By Pete Schroeder
WASHINGTON – Large U.S. banks would have to integrate climate financial risk assessments into every aspect of their work under sweeping new draft supervisory guidance proposed by a top U.S. banking regulator on Thursday.
The Office of the Comptroller of the Currency (OCC) said it was soliciting feedback on draft principles for bank supervisors assessing that risk at lenders with over $100 billion in assets with a view to developing formal guidance.
The principles touch on everything from how climate change affects board room governance, liquidity, credit and operational risk, to the way banks project hypothetical future losses on their books and their ability to service poorer communities.
The OCC’s ambitious proposal marks the most significant step yet by regulators under President Joe Biden’s administration to push banks to address climate risks. While the country’s largest lenders have been tackling climate risks for some time, the draft marks the first time supervisors would expect such work as prudent risk management, which could cause major headaches for many banks.
“Today’s release takes an important, concrete step towards ensuring the safety and soundness of large banks in the face of increasing risks from climate change,” said acting Comptroller Michael Hsu in a statement.
The potential effects of climate change – rising sea levels, worsening floods and fires, and government policies transitioning away from carbon-heavy industry – could destroy trillions of dollars of assets around the globe.
Climate-focused investors are calling on the major U.S. banks to quickly scale back their financing of new fossil fuel development, saying current commitments by the banks to curb global emissions are not enough.
Biden has pressed the entire federal government to incorporate climate change into their work, signing an executive order in May directing agencies to assess and mitigate that risk.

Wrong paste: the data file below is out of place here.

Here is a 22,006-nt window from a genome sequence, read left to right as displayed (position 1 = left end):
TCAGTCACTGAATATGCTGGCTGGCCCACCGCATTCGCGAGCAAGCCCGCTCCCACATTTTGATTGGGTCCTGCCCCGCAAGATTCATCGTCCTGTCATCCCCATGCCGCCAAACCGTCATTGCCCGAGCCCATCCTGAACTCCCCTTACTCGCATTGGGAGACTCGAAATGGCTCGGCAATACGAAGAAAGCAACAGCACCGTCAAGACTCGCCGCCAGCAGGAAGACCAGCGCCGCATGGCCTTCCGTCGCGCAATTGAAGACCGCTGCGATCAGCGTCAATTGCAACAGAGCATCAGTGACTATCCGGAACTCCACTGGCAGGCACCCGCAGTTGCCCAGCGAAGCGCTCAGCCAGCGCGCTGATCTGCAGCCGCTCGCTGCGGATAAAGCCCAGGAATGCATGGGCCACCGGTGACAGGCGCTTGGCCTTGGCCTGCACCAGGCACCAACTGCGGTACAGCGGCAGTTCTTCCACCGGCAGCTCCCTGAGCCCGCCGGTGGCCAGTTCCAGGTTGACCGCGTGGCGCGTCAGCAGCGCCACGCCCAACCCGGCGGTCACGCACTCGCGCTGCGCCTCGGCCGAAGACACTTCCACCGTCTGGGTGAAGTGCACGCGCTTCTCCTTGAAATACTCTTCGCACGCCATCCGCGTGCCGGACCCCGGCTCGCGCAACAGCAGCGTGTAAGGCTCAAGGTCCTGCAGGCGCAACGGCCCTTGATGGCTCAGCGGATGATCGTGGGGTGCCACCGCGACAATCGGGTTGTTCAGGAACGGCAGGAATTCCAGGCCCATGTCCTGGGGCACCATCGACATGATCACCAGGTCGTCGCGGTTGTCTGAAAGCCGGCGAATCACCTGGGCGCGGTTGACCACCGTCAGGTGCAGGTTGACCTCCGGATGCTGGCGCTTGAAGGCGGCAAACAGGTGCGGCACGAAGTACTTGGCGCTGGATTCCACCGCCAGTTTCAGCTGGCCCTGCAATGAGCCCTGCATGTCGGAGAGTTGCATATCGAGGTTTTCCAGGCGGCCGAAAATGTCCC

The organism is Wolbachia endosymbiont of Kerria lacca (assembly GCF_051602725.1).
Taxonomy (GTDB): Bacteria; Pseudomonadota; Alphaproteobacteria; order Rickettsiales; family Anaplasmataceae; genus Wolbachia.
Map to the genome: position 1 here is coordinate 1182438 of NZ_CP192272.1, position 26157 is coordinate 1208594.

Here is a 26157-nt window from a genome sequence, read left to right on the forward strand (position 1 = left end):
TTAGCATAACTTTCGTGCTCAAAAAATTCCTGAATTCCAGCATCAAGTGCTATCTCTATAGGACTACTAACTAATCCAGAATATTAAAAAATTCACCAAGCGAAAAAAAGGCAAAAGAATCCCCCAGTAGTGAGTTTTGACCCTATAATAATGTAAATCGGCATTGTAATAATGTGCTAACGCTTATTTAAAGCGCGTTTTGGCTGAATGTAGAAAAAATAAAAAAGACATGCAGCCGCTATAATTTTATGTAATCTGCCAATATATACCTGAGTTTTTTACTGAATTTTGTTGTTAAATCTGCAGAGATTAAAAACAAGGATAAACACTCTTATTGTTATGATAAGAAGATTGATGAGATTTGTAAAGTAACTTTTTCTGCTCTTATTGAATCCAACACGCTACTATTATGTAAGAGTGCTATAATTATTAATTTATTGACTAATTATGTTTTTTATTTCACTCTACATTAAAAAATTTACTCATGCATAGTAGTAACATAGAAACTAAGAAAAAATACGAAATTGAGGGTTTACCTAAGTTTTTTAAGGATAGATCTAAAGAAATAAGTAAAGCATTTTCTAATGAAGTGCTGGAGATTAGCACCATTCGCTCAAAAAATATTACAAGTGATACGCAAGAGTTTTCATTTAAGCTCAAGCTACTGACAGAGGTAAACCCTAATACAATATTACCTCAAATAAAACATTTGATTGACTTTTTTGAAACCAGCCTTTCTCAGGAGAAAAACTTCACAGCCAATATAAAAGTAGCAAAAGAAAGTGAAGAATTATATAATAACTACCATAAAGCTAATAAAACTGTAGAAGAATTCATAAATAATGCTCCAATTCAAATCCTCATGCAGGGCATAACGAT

The OCC said a bank’s senior leadership should consider its exposure to climate change in its overall business strategy, risk appetite and financial and capital planning.
The draft also said bank leadership should ensure any public statements they make about climate commitments are consistent with their internal strategies.
In addition, the draft said banks should utilize “scenario analysis” to estimate the financial impact they could face across a range of potential future climate change outcomes.
The U.S. Federal Reserve is building its own “scenario analysis” of potential losses large banks could face against advancing climate change. Reuters previously reported large banks expect such government-run analysis could begin as soon as 2023.
In a separate statement, the Fed said it would also review the feedback the OCC receives and will work on a consistent set of standards for bank supervisors regarding climate risk management.
(Reporting by Pete Schroeder; Editing by Lisa Shumaker)